In 2008 AAMH published the Asia-Pacific Community Mental Health Development Project Summary Report. Written and edited by the region’s mental health leaders, this unique document contains country-specific examples of best practice in community mental health development, as well as key guiding principles for development of these services in the region.
Download the summary report [pdf, 2.57mb, 92 pages]
The World Psychiatric Association (WPA) has published the APCMHDP examples of best practice in their newsletter distributed globally. View here (pages 11-22).
The 2021 Ophelia Training will conclude on Wednesday 30 June, with over 100 Pacific Island health workers over the last 12 weeks attending the sessions online, and learning together about the mental health issues that affect children and young people. Ophelia- which stands for Online Pacific Health Exchange- is a short course in delivering child and adolescent mental health services, with a structure that allows interdisciplinary networking and a focus on sharing best practices and evidenced based health care.
As a response to travel restrictions, Ophelia was first piloted in 2020, St. Vincent’s Mental Health, Royal Australia and New Zealand College of Psychiatrists Faculty of Child and Adolescent Psychiatrists, and the Fiji National University, College of Medicine, Nursing and Health Sciences. The partners have expanded the course for 2021, now featuring;
The participants in the 2021 group have gathered from a wider range of health settings, and bring varying levels of experience. With an expanding technological capacity in the Pacific generally, the participants are from major centres and rural health settings in Fiji, Solomon Islands, Cook Islands, Papua New Guinea, Kiribati, Vanuatu, Marshall Islands. Some are accessing the training with their first few years of working in mental health, others have more than 15 years experience.
“Thank you for this session. I am sitting and listening and realised that I have come a long way.”(Ophelia Participant)
At times, the technology has created difficulties, but the group are growing in confidence and capacity, as well as persistence. Being able to record the didactic sections of the presentation, and sharing the resources after the sessions has been helpful, although not as good as being able to talk with each other.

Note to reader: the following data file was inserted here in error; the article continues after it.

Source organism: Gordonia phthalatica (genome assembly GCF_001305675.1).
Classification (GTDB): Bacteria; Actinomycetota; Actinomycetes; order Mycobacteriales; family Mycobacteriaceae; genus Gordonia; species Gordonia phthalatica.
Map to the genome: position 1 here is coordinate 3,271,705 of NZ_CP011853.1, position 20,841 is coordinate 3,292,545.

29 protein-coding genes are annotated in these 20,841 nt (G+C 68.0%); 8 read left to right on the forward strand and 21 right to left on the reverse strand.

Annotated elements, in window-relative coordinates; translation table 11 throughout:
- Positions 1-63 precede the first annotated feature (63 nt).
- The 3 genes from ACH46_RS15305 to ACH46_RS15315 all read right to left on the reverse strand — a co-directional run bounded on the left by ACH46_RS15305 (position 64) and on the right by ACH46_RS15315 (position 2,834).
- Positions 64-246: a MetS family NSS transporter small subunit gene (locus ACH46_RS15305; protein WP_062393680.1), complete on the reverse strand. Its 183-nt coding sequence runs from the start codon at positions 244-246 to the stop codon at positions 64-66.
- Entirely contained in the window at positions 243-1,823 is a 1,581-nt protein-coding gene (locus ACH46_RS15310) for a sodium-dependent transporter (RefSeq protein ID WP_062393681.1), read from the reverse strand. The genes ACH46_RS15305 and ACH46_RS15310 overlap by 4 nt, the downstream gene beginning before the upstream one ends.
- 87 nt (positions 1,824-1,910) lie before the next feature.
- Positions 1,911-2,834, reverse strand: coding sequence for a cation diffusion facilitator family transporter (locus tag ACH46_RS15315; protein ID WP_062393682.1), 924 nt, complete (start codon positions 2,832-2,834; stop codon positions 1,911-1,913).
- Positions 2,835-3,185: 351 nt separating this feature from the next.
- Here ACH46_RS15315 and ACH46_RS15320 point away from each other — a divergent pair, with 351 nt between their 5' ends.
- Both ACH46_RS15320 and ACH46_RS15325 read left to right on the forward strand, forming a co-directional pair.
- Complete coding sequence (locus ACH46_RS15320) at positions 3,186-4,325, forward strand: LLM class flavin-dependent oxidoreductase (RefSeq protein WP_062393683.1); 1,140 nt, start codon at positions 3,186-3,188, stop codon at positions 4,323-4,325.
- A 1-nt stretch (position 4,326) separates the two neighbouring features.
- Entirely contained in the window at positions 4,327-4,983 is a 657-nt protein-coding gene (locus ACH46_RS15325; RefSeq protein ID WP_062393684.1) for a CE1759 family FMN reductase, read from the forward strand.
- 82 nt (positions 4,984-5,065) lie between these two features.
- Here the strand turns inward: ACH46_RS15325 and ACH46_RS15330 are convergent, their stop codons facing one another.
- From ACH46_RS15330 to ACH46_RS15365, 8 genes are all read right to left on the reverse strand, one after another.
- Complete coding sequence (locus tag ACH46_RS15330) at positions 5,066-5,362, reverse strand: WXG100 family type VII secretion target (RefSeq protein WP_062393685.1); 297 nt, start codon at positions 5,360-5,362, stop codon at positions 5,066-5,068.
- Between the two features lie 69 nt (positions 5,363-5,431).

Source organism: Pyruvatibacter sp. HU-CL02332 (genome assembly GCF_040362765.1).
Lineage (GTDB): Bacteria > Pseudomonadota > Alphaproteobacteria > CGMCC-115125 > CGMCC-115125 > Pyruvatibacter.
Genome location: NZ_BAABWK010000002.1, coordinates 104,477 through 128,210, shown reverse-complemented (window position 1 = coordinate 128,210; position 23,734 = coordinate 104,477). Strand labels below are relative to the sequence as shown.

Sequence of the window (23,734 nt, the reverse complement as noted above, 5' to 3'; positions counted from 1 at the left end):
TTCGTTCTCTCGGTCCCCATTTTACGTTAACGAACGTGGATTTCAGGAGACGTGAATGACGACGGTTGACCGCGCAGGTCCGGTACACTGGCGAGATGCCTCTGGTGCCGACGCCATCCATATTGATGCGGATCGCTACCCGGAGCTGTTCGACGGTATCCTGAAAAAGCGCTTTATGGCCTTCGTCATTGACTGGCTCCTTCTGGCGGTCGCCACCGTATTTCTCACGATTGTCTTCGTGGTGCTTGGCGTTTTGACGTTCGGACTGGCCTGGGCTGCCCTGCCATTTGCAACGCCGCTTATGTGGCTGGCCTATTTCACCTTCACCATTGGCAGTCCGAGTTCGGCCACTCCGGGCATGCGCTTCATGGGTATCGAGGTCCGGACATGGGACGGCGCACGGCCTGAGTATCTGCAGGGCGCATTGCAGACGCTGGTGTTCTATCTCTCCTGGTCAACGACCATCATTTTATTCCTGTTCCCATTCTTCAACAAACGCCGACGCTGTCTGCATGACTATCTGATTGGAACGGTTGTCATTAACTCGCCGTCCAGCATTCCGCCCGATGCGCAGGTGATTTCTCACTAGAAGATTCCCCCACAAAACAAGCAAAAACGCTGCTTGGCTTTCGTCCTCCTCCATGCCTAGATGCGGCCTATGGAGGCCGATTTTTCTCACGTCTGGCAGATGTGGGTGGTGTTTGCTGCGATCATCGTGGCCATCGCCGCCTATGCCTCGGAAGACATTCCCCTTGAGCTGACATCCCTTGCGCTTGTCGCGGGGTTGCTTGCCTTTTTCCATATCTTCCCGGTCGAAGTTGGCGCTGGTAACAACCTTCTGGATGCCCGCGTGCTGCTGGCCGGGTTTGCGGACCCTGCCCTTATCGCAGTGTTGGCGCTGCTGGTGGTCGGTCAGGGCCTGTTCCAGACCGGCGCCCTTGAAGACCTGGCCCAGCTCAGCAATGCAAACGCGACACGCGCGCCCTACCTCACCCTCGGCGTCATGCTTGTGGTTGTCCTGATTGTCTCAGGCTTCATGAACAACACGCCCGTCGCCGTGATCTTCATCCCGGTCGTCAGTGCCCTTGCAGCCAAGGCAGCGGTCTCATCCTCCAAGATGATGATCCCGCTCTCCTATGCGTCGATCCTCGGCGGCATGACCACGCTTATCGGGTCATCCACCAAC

“Thank you everybody ,really enjoyed the session but my connectivity was a bother. However, I did sit and listen to the presentation…till the end. See you all next week. Moce.” (2021 Ophelia Participant)
“Thank you so much! This was so great and informational. Vinaka!” (2021 Ophelia Participant)
Accessing specialist mental health studies in our region can be difficult, and the WHO country guide for Adolescent Health notes that adolescent mental health and well-being are often overlooked. More than half the group reported that they had not had formal studies in working with children and young people, including within specialist mental health studies.
“Thank you so much for this important topic and yes staff are the most important resource in a work place.” (2021 Ophelia Participant
“It would be great to learn more in depth as well if we could have time to understand and being trained on how to use any particular assessment tool so that we could use it in our clinical practice.” (2021 Ophelia Participant)
With a young demographic in our region and with adolescences as the foundational period in the lives of individuals and for the health of our community, it is crucial that health workers will have a good understanding of children and young people’s health and well being. Additionally, with the majority of mental health providers providing services for the whole population, there is even more motivation for prevention, early detection and treatment of problems, and the opportunity to set a pattern of healthy lifestyles and reduce morbidity, disability and premature mortality later in adulthood.
This program builds on the collaboration between St. Vincent’s, Fiji University’s College of Medicine, Nursing and Health Sciences, and RANZCP’s Faculty of Child and Adolescent Psychiatrists. Further workshops are planned with a strong commitment from these 3 organisations to training and education of health professionals in the Pacific region.
RANZCP presenters during 2021 Ophelia Training sessions
In Dec 2016, the Hong Kong Association of Psychosocial Rehabilitation invited professionals from South Korea, Australia and Taiwan to participate in the Expert Forum on Serious Mental Illness Policies.
Looking at community care models that have been developed in our countries over the past 25 years, and identifying influencing factors for policy change, the presentations involved practical experience in both clinical leadership, and directing mental health service development.